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About JoeW

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    Midwest USA
  • Interests
    Weimar and Third Reich Police, NSDAP and SS Research of weapons and equipment

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  1. For some reason all of Michael's list of awards are in the same color as the background and are not visible unless I highlight them with the cursor. Is the trouble in my setting or what? The pistol give to Lutze was a thank-you gift from the Walther brothers for bringing the SA Shooting matches to Zella-Mehlis. Lutze did not participate in the matches.
  2. Is the remnants of the cloth backing visible in your photo blue-grey or greenish color? I can't make it out. If the former I would say LW but Gendarmerie if the later.
  3. So the boards did have the RFV cyphers? But the Oberzollinspek./Bezirkzoll-Kommissar boards like these as well as all Zoll boards should have green thread hash marks, not black. At least on the uniform charts I have.
  4. I do Matt. Thank you for showing your fine example of the 333 gold version of the Ehrennadel.
  5. Excellent photo presentation Matt. You're correct. Though the WWF is discussed in Angolia and Littlejohn, and as well in an older Patzwall issue, little is known or discussed about the award.
  6. I was wondering if any members out there have an example of this golden DAF lapel pin in their collection. It was awarded by the DAF to the owner and factory party leader of those factories designated as Musterbetriebe after the annual national competition. There are variations in markings on the reverse that also includes the pin number. I appreciate those forum members who have already graciously provided the information of the examples in their collections. Here is my cased example.
  7. I don't know if I would exactly call it a "Party Shooting Award". According to the text on the reverse, the medal was to commemorate a shooting event held in August-September 1933 by the Royal Private Fire Protection Association in Munich in celebration of the National Awakening of the German People (the Nazi takeover earlier in January). The organization chose to put the image of the new Chancellor on the obverse. So there is no connection to the NSDAP.
  8. Fascinating set Gordon. And he was carrying his privately owned Cz27 [P.Mod.27 (t)]. Hi G-Man.
  9. Alfred, these hand stamps featuring the dark/black handles and full brass heads are reproductions in my opinion. I have purchased a view of those style as well as some stamps I consider original that have light finish handles with peculiar characteristics that seem to be common to originals. Here is a rubber stamp that I have.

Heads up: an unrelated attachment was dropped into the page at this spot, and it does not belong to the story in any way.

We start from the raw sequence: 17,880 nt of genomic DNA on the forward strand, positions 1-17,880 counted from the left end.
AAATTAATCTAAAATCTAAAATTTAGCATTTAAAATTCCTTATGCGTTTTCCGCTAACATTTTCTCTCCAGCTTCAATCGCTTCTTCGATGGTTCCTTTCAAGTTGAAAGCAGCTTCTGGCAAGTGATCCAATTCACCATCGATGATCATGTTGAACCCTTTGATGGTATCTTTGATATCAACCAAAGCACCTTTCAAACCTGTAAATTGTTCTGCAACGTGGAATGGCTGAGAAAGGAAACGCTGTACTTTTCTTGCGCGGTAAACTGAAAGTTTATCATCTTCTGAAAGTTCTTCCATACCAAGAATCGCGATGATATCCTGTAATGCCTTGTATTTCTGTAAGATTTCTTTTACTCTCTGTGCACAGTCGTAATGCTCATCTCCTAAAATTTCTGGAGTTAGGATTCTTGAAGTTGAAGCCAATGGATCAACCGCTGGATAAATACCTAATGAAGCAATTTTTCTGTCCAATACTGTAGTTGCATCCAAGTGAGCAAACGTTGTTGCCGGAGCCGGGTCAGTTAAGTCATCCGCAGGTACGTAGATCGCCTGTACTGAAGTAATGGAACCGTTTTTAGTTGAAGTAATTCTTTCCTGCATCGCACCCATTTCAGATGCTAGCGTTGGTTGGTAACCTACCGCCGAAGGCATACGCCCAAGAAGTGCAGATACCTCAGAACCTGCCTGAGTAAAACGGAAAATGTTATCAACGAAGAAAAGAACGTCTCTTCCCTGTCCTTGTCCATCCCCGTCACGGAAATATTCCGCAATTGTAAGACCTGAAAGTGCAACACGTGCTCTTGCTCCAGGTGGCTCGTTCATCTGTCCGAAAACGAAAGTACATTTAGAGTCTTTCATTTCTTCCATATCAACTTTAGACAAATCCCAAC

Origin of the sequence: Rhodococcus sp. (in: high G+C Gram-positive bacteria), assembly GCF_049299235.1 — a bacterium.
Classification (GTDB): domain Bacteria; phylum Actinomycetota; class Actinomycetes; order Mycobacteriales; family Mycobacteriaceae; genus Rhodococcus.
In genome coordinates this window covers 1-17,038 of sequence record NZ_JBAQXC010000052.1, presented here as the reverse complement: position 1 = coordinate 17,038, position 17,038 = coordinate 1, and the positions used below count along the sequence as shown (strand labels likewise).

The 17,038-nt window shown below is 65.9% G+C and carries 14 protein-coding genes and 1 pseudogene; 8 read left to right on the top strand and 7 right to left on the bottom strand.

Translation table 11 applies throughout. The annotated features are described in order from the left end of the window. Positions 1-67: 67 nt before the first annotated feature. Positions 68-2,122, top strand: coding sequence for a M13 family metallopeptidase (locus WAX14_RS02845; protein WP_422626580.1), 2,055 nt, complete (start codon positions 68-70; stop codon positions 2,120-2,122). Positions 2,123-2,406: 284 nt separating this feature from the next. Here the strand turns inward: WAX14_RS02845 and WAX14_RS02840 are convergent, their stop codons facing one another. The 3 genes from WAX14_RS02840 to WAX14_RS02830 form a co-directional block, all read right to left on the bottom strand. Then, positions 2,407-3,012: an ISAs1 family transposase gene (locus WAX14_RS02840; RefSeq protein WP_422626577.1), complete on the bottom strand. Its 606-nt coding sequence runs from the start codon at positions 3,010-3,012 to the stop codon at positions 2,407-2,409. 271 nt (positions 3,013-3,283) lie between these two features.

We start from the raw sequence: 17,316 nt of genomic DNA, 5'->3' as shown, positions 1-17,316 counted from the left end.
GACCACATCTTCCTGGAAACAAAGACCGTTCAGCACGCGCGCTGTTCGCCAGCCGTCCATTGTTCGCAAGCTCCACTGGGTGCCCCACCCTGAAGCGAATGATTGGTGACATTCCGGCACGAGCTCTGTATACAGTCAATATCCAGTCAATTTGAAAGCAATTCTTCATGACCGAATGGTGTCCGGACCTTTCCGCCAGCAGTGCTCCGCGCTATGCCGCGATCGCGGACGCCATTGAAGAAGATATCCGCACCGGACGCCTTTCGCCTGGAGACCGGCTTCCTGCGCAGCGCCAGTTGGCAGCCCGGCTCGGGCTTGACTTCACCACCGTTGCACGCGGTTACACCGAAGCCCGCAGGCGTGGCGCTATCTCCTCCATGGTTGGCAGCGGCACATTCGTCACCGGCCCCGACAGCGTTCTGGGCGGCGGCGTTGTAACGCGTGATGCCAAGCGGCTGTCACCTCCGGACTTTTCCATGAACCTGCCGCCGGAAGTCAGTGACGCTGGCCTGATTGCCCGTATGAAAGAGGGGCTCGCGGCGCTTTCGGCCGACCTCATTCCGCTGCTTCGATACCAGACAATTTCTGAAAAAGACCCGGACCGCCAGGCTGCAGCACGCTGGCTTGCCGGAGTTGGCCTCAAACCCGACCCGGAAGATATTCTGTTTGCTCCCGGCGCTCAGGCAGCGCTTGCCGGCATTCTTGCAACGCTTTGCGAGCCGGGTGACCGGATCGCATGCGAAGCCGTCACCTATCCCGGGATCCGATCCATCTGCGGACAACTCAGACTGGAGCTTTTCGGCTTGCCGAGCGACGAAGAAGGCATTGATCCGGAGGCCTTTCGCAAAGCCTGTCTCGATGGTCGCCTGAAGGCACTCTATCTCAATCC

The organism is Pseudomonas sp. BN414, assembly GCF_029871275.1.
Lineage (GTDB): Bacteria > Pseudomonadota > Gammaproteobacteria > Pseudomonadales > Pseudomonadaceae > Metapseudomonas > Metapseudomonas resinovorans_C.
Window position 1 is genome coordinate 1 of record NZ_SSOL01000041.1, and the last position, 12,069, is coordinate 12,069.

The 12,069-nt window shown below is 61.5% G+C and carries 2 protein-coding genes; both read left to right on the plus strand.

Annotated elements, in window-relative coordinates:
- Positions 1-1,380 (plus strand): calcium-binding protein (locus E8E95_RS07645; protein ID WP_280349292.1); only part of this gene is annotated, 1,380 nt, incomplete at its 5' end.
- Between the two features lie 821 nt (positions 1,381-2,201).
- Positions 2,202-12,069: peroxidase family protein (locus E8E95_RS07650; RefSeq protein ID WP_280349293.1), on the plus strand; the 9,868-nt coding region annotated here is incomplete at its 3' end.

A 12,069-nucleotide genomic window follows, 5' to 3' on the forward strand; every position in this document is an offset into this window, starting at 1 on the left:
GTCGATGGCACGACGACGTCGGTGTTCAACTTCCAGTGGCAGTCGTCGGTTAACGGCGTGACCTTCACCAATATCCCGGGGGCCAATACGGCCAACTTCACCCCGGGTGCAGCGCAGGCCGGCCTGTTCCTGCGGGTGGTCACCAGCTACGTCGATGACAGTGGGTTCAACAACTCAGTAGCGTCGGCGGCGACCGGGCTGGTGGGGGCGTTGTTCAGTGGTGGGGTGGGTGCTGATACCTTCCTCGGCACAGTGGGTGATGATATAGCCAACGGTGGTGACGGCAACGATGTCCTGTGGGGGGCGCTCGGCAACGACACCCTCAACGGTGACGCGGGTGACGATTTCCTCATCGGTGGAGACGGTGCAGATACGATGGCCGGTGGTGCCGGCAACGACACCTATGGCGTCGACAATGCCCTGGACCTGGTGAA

10. Very nice info to complete the set Michael. You do marvelous work. It surely appears to be him, especially comparing the nose, cheek bone and mouth. Given the title of Generalmajor to sweeten the retirement benefits a bit.
  11. Claudio, the Haus Orden is superb. Is there any other provenance with the medal bar to connect to Dauwel beside the order of awards? With the Haus Order it narrows the field considerably and increases the probability to almost certainty. It is a beautiful medal bar. I believe there is a misprint in Andreas's book. According to the Police officer rank list of 1.9.41, Dauwel was promoted to Oberst d. Gendarmerie on 9.11.37. I might add that he was still an Oberst in fall 1941. He was accorded GenMaj rank on his retirement? He was married and had three children. He was a member of the NSDAP
  12. Well for sure the Internet has assisted in bringing the community of collectors together and passing knowledge on rather quickly. Thinking back to the auctions of the 1970s and 1980s, it was difficult to expand collecting brotherhood and information. Many of us were in vacuums. Was your grouping acquired from private or public auction, if you are at liberty to reveal.
  13. Claudio, I am so very impressed with your wonderful Falke grouping. It is enormous and complex. Thank you for sharing. I was not successful in bidding for the miniatures on the Zeige auction. I found some wonderful information on Falke's escapades in the article "Winds Over the Sinai and Palestine" by Dr. Dieter Groeschel and Juergen Ladek published in the Spring 1998 issue of the magazine "Over the Front". And of course, Falke is mentioned in some of the O'Conner books on Imperial German combat awards. I am more a collector of material from the later periods in German history, not an
  14. I purchased over two decades ago from a well-known German auction house this Ehrenbecher that was awarded to Oberleutnant Richard Falke to celebrate his first aerial victory in combat in WWI. Though he had extensive air service in Palestine after transferring from land forces where he served since earlier in WWI, as an observer he never scored a victory in combat. After his transfer to the Western Front in August 1917 as commander of Kampfstaffel 24, he finally scored his first victory in combat on September 23, 1917. This is well documented. He continued in command and combat, being t
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